6. Focus on nutrition and a balanced, healthy diet. Ensure that people are weighed regularly, particularly people who have a severe or profound intellectual disability, and that any sudden or gradually substantial increase or decrease in weight is reviewed by the person’s team. Engage the supports of a dietician if necessary. Look for dietary sensitivities and intolerances, in particular, as these are not always considered sufficiently, despite being quite commonplace in the general population.

7. Where there is an assessed need with regard to health and well-being, ensure there is an up-to-date plan in place to meet that need. Ensure that reviews of the plan occur in strict accordance with dates set for review and / or any changing needs.

8. Staff and managers need to strongly advocate for health assessments, health screening and access to proper healthcare. This is essential and should be focused on throughout the organisation as different people will have different power to influence change.

9. Staff should increase the focus on exercise. This is shown to be taken-up less by people with intellectual disability, with an associated negative impact on health and well-being.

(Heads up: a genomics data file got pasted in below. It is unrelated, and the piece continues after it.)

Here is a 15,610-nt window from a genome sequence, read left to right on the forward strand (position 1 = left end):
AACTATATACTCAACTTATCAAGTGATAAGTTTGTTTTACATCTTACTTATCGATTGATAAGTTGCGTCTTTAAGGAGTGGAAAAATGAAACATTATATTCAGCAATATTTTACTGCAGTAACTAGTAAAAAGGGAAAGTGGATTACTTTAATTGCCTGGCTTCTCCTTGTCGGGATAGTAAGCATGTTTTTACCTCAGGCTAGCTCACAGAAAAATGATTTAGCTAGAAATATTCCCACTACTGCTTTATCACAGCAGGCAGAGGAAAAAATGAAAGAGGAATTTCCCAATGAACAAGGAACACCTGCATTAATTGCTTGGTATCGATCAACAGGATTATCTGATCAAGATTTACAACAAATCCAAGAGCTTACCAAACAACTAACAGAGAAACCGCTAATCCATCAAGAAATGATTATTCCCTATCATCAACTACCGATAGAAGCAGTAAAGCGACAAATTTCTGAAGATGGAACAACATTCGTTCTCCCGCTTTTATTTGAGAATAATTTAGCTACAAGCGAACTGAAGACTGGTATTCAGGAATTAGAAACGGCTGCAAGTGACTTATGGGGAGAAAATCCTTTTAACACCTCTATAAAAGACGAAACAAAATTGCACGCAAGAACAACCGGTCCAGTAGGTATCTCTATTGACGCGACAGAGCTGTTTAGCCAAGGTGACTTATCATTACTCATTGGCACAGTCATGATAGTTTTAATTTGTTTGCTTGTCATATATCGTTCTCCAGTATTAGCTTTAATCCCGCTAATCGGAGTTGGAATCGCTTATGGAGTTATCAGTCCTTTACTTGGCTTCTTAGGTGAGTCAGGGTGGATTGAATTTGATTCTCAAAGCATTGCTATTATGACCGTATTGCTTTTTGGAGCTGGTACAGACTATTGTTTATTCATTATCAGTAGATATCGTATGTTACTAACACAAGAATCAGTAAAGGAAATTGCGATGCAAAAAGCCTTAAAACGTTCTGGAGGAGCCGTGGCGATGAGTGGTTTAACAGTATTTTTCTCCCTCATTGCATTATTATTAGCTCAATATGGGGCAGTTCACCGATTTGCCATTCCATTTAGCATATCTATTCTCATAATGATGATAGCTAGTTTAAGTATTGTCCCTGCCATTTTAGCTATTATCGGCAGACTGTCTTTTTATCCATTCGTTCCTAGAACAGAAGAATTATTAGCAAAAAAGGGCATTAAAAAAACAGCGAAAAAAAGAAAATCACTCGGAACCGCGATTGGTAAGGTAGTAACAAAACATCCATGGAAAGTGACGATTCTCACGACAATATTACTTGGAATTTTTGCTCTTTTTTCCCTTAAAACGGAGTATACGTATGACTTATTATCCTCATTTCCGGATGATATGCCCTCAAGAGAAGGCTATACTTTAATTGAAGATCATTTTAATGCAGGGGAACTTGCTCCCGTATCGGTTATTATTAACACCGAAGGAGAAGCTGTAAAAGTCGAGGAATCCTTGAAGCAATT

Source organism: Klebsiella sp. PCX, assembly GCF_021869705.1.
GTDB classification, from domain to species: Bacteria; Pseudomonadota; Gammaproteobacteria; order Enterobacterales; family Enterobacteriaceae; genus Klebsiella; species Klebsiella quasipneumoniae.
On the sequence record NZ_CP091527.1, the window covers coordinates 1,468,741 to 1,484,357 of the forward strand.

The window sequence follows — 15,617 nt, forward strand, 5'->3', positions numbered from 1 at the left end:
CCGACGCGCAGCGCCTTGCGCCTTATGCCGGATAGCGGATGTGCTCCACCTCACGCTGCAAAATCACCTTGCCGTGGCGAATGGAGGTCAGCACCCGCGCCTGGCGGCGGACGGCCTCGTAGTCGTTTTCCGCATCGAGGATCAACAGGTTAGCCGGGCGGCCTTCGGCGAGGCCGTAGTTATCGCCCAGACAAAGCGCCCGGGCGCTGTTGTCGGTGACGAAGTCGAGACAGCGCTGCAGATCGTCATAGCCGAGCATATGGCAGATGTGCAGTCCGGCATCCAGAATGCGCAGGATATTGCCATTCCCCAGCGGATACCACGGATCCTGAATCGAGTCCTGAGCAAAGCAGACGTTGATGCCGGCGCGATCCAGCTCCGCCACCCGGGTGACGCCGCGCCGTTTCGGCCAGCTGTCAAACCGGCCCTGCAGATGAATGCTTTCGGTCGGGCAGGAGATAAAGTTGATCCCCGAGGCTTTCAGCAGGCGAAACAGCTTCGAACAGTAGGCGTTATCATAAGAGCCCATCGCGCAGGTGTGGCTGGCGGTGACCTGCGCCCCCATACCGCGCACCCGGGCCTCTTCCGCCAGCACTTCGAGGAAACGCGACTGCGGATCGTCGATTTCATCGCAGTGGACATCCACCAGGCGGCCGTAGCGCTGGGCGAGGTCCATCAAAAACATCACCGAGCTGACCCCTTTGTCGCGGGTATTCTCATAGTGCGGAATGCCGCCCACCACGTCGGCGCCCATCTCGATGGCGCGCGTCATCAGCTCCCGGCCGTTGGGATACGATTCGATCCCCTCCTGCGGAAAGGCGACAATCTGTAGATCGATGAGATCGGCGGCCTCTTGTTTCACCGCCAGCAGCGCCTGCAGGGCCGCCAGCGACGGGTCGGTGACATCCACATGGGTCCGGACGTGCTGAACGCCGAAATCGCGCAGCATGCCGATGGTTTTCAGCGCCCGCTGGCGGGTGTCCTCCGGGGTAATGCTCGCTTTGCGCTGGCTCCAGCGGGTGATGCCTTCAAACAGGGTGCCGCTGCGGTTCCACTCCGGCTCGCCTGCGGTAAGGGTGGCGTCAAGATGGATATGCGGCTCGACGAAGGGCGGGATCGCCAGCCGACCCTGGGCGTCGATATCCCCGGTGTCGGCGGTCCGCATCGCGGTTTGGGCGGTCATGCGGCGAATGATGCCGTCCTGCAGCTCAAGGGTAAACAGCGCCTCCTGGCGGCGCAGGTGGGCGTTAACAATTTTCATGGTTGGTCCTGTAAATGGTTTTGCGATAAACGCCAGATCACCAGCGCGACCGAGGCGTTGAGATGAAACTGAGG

10- Staff should regularly review side effects to medication, particularly when the person is in receipt of polypharmacy (multiple medications).

11. Staff should use specific pain assessments to review pain, when necessary. This is particularly important with regard to people that have significant communication challenges. It is recognised in the literature that this often does not occur as frequently as it should and that people with intellectual disability are at risk of unrecognised and untreated pain (McCarron et al. 2011).

12. Staff should encourage and facilitate people to access mainstream health promotion and health programmes for the general population, if possible. Attendance at gyms and leisure activities is commonplace in some services.

13. Where organisations have Human Rights Committees and staff have a concern that people within the organisation are being deprived of their rights with regard to health and well-being (and, in particular, access to health care assessment or screening), they should not hesitate to bring these concerns to the Human Rights Committees.

14. Managers need to audit the quality of documentation and the quality of practice with regard to health and well-being. This should include a stringent audit of the quality of assessments, the quality of health action plans, hospital passports, medication management practice and the quality of key information such as weight charts and records of food and fluid intake.

Finally, perhaps as interested groups we should be advocating for increased access to specialists such as dieticians in supporting people with regard to their nutritional needs. We should also be arguing and advocating for improved training and education of general practitioners, public health and mainstream health service staff with regard to intellectual disabilities, and the right of people with intellectual disabilities to receive equal access and provision with regard to health and well-being.